Powdery Mildew on Cannabis
Powdery mildew is caused by a variety of fungi resulting in the appearance of a white or gray powdery growth on leaves. Those species that attack hops also attack marijuana plants. Powdery mildew can appear on plants indoors or out. Before the powder forms, small bumps may be noted on the topside of affected leaves.
Mildew spores are carried by the wind, air ventilation systems, clothing, pets and just about any living thing that moves about. Mildew spores will remain dormant until environmental factors offer the optimum conditions for them to come to life. Humidity levels over 55% and warm temperatures, along with over crowding are conducive to mildew growth. Once awakened, powdery mildew spores are likely to attack young plants first. It will then spread over the entire plant, infecting stems and buds, in addition to leaves.
Powdery mildew hinders photosynthesis, crippling the marijuana harvest. If left untreated, black specks will appear in the ‘powder’. Infected buds will smell damp when infected with powdery mildew. This fungus cannot be removed from the buds. Powdery mildew will turn the cannabis plants yellow, then brown and will eventually die. Download my free marijuana grow bible at this link and learn to grow like a pro!
Once again, prevention is the key to maintaining a healthy cannabis crop. Give the plants plenty of room to breathe; planting too closely together gives rise to activating mildew spores. Water your marijuana at a time of day where it will receive at least five hours of light, whether natural or artificial. Installing a UVC light in the ventilation system of indoor grow rooms will help to keep errant spores from attacking your plants.
In keeping with the purpose of this section, here are some measures you can take to eliminate the threat of powdery mildew having a devastating effect on your efforts as a cannabis gardener:
- Make a solution of 2 teaspoons organic apple cider vinegar per quart of water. Spray on the plants to eliminate and/or prevent mildew growth.
- Add ½ teaspoon baking soda per quart of water. Spray.
- Oil sprays consisting of neem oil, sesame oil or fish oil work on powdery mildew as it does on many fungal diseases.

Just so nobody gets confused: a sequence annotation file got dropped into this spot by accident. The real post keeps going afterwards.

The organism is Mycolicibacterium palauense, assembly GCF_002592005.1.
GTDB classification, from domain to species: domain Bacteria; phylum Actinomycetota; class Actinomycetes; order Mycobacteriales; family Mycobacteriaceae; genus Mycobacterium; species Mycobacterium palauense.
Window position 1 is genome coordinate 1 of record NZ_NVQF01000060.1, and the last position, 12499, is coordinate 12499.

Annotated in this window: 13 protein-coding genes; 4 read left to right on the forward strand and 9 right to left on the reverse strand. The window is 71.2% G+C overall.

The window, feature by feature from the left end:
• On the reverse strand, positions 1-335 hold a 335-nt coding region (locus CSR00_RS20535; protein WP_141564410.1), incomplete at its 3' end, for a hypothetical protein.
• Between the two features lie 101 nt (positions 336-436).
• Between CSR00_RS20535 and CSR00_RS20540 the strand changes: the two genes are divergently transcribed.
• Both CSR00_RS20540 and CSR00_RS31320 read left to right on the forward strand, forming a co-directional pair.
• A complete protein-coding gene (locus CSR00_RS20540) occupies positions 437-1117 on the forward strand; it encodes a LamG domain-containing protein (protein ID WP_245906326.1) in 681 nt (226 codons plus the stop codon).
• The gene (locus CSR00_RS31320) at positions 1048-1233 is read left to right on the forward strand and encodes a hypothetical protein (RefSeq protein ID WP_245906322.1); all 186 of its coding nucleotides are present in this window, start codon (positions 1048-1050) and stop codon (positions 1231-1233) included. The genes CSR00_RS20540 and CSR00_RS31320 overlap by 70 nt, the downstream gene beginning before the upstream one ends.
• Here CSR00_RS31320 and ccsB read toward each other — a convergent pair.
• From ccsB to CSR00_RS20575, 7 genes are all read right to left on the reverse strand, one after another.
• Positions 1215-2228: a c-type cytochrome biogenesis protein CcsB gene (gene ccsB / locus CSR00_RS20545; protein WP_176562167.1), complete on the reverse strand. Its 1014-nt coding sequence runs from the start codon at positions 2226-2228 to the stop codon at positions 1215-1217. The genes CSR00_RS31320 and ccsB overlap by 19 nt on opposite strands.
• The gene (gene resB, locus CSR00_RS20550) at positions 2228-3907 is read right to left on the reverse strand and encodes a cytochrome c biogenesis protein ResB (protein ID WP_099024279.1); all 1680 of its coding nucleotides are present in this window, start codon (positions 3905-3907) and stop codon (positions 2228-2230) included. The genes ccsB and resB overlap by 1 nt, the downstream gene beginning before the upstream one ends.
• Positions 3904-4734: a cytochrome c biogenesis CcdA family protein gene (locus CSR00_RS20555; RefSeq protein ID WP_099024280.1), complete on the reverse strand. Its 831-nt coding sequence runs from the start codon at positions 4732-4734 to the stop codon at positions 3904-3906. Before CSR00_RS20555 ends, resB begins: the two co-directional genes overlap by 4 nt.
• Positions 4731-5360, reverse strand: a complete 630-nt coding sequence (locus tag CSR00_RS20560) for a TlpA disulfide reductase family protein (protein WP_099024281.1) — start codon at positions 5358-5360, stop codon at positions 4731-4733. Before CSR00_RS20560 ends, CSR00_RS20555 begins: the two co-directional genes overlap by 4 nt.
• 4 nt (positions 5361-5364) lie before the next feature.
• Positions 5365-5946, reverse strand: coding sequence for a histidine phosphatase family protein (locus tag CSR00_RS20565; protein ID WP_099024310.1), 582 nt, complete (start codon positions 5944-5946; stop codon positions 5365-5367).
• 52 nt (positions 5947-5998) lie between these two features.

- Milk sprays have been very effective in eliminating powdery mildew. Combine 40% milk with 60% water. The milk’s protein acts with the sun to create a natural antiseptic, killing mildew as the result. Milk sprays should be applied in bright light every ten days as a preventative measure. This method can be employed to resist mildew on any garden plant.
In the event powdery mildew hits you unawares, remove any infected leaves with a plastic bag, tie it tightly closed and discard into a receptacle with a tight fitting lid. Be careful not to jolt the spores into the air during this process, thus the recommendation to use a plastic bag during the removal process. Follow with a fungicide treatment on the stems from which the infected leaves have been removed. Any of the above mentioned preventative treatments can be applied. In addition you may want to try any one of the following to help heal wounded areas of the marijuana plants:
- Cinnamon oil, garlic oil, coriander oil, clove oil, jojoba oil, cottonseed oil sprays.
- Applications containing copper, available at any garden center.
- Hydrogen peroxide added to water (1 tablespoon per gallon) oxidizes the fungus cell walls, killing it.
- Limonene (oils extracted from citrus rinds) mixed with water at the rate of one teaspoon per pint offers fungicidal properties and will aid in control, but not eradication.
- Sulfur burners as a means of control. Stay out of the area when using this treatment as it can cause respiratory inflammation in humans. Follow directions and wipe down all walls and windows when completed to remove any residue.
We have so far, covered fungal and bacterial enemies of the cannabis plant that attack the visible parts. However, disease can also attack the root systems, which is what we will now address. Strap on your boots and come on down below for a deeper look into what can be affecting a failing crop.
All living organisms need a strong core to maintain optimum health. Just as humans need to ensure healthy innards for ourselves and our pets, we need to do the same for our plants, Mary Jane included. Maladies arising from the inside (or below ground) are harder to detect because the affected areas are not readily visible. As a result, we are not always aware of a problem until it’s too late. Or is it? What are the most prevalent root diseases and how can we recognize, treat and or repair? Let’s travel together and see what we can discover.
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